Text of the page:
New industry standard is now r25 minimum.
Different insulation products have different insulation values per inch. It will always be printed on the insulation you buy (or you can look it up in wikipedia!) Don't think about inches of insulation, think about total r-value. You need to hit a *minimum* of r20 (that's about 3 inches of greyish cyanurate foam, and 5 inches of white EPS foam). The more the better. Coolers insulated to r20 will work, but you will spend more in electricity than you spend in insulation, and insulation is only something you have to buy ONCE.
Fiberglass insulation in coolers is a POOR CHOICE. It can get soggy, sag and mold within 1 year of full time use in a cooler. Avoid it if you can, otherwise see the UK Hybrid design that intelligently integrates it (even still we've learned to reduce the advertised r-value of fiberglass by 1/3rd in cooler design. So if it says on the package that it's r13, it's only r9 in the cooler!)
Seal everything inside AND OUTSIDE.
This includes seams in the walls, joints between walls and ceiling and critically even between the floor and walls! Regularly check the gaskets on your door. Use sprayfoam or soft-foam pool toy floaties or the soft foam pipe insulation to insulate between the air conditioner cabinet and the walls.
This is more important than insulation! Even if you can't see the gaps, there is a physics principle that will make even a pin width crack the bane of your electric bill and possibly the structure of your cooler -- and it can be solved so easily by using a couple $5 cans of spray foam or tubes of caulk *before you start your cooler for the first time*.
This is even more critical if you use any fiberglass insulation in your cooler and don't seal every crack and joint on the OUTSIDE of the cooler including between the ground and walls (the opposite of what you might think!). Fiberglass coolers without an impermeable barrier to the outside fail within 1-2 seasons. We cry with dozens of people every year who didn't read this page of our website and have to tear down their moldy, mildew-ridden no-longer-insulating cooler walls -- even in Phoenix, AZ! (This is another interesting physics principle.)
Size It Right!
And get the right brand of air conditioner.
To get the best results make sure that you have the right sized a/c for the job. Not only is it important to have the right size, but it is also important to get the right brand. For more information check out our chart
Keep your cooler out of direct sun.
Coolers in direct sun require suck down 70% more electricity --almost double!! Put your cooler under a tree, on the north side of a garage or barn (or inside), *or* just built under an openly vented roof that keeps the sun off the insulated ceiling of the cooler.
Acceptance of limitation of this system!
Check out our page on Who Should NOT Buy a CoolBot
Allow Enough Room For Your A/C to Breathe!
Air conditioners need at least 2 feet of clearance overhead on the back side to vent properly. If there is not enough room, they will overheat and die a sad premature death never fully realizing their potential.
Vapor Barrier Note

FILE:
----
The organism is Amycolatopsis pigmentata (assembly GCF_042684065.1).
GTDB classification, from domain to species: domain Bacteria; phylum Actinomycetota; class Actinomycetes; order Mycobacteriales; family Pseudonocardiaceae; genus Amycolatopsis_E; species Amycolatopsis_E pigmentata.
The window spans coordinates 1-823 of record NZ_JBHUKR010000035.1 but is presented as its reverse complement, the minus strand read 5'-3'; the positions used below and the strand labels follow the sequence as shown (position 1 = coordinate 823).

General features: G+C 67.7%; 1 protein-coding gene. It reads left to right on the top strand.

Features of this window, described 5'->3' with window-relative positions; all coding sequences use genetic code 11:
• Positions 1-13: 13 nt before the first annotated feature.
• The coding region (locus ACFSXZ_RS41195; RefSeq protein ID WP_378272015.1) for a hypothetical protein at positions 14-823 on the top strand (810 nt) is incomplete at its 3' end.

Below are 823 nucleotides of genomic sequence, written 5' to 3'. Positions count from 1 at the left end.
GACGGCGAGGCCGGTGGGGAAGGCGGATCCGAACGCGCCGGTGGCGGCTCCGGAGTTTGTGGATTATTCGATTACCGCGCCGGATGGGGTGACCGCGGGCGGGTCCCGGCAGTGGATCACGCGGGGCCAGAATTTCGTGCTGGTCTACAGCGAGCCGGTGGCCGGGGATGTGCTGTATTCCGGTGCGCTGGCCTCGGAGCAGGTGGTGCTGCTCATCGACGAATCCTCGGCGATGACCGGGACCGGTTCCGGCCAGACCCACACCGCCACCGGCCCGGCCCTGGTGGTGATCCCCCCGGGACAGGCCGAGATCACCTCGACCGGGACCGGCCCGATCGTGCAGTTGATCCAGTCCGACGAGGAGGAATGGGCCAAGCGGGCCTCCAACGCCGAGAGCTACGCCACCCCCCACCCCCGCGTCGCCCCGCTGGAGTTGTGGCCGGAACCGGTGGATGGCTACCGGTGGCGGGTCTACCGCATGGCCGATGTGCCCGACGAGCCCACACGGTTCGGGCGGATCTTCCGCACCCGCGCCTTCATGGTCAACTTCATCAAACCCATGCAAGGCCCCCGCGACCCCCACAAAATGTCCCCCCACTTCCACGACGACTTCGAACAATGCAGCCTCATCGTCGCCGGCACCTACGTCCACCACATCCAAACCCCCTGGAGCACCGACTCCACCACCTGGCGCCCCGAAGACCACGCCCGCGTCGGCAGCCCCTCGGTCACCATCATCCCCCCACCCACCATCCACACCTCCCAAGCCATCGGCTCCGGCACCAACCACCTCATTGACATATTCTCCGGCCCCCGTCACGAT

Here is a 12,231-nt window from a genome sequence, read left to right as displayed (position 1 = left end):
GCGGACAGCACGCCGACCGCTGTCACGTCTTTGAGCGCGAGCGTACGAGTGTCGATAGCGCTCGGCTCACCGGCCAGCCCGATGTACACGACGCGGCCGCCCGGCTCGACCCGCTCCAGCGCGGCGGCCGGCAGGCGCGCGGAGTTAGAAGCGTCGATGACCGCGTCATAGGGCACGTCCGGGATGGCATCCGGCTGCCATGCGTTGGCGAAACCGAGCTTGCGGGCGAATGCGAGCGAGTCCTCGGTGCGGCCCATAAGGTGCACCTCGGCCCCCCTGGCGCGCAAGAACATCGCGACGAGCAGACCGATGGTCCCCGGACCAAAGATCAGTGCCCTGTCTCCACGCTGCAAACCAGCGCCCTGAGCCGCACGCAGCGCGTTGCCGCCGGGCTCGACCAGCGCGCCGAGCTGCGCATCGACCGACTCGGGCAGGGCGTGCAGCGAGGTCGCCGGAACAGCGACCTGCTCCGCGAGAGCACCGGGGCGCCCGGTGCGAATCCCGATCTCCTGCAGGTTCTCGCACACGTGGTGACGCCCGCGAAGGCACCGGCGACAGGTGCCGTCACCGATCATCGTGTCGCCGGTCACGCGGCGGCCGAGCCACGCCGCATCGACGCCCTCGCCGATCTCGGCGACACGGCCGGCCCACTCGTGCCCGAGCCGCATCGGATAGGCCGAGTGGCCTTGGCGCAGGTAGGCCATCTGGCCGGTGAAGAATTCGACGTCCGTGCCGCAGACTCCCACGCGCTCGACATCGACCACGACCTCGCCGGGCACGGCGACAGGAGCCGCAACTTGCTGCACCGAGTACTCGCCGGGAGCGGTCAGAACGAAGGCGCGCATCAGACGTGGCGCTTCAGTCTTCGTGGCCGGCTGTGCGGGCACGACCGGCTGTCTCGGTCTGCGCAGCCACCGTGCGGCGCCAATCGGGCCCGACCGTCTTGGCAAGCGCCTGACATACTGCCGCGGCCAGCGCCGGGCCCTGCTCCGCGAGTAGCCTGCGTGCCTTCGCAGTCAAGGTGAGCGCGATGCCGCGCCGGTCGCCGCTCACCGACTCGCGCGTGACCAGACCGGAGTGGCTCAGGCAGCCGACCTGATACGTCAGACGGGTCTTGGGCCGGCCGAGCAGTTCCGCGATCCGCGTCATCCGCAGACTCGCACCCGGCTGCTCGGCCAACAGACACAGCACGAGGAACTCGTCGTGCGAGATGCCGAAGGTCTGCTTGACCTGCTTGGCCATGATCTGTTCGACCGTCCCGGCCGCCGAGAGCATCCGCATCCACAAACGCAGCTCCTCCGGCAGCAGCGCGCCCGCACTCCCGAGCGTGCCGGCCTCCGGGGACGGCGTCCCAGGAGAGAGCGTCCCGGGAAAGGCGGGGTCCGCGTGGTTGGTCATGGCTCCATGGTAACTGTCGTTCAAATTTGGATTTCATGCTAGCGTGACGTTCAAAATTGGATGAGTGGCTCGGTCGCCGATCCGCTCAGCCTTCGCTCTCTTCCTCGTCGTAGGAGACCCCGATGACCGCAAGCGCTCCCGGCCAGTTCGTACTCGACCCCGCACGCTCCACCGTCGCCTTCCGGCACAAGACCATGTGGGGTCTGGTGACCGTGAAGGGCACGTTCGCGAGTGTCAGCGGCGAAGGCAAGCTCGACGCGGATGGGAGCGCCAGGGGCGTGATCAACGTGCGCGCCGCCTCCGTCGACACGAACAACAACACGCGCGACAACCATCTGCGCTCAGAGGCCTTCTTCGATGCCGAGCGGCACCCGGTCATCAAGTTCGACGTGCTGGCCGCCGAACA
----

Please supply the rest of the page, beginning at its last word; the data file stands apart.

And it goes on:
Before we get to the actual article, I want to highlight one thing, and that's VAPOR BARRIERS in home-built walk-in coolers. Although we discourage people to build with fiberglass insulation, lots of you still do, and a professor at KSU has designed a CoolBot cooler I link to above that is sort of a hybrid that mostly uses fiberglass insulation and his design is REALLY good. But you can't change or subtract from what he did (you can add, though!). The biggest issue is the VAPOR BARRIER.
As you are building your cooler, imagine that there is a constant spray of water against the OUTSIDE wall of your cooler. low pressure, but constant -- shooting straight sideways. You can't see it, but that's exactly what's going to be happening. Warm air OUTSIDE your cooler contains more moisture than the cold air INSIDE your cooler. This is even true for those of you in Phoenix, AZ! In a normal house, you put a vapor barrier on the INSIDE of the house, and so that's what lots of people do when they are building their coolers. Big mistake!
Use a continuous sheet of polyethylene (carpenters plastic from Home Depot). And when you are putting it up on (between the outside air and the fiberglass insulation) just keep thinking about that CONSTANT side-ways water-spray and protect against that. The KSU document has you put up rigid foam insulation on the outside of the carpenter's plastic and I think he even has you caulk the seams. That's GREAT! Do that! We have to stop that water from getting into the fiberglass.
Okay, that's all... Now onto the regular article :-)
WAIT! NO! ONE OTHER THING! If you build a narrower rectangular cooler, like 4 or 5 feet wide, you need to make sure you are blowing down the LONG way. So... if you build a 4x6 -- you want to blow the air down the 6 foot direction, not across the shorter 4 foot direction. If you have a 6x10 foot cooler -- you need to blow down the 10 foot direction. If you have a 6x20 cooler... you need to buy 2 air conditioners and put them on either end (and 2 CoolBots).
Okay, that's REALLY it...
Where to Put the Cooler
You know how in the middle of summer it's so much more comfortable in the shade rather than out in the hot sun in the middle of your field? It's the same with your cooler, except instead of dripping sweat, a cooler sitting out in the sun drips dollars– lots of them, each month of the summer you keep it in operation!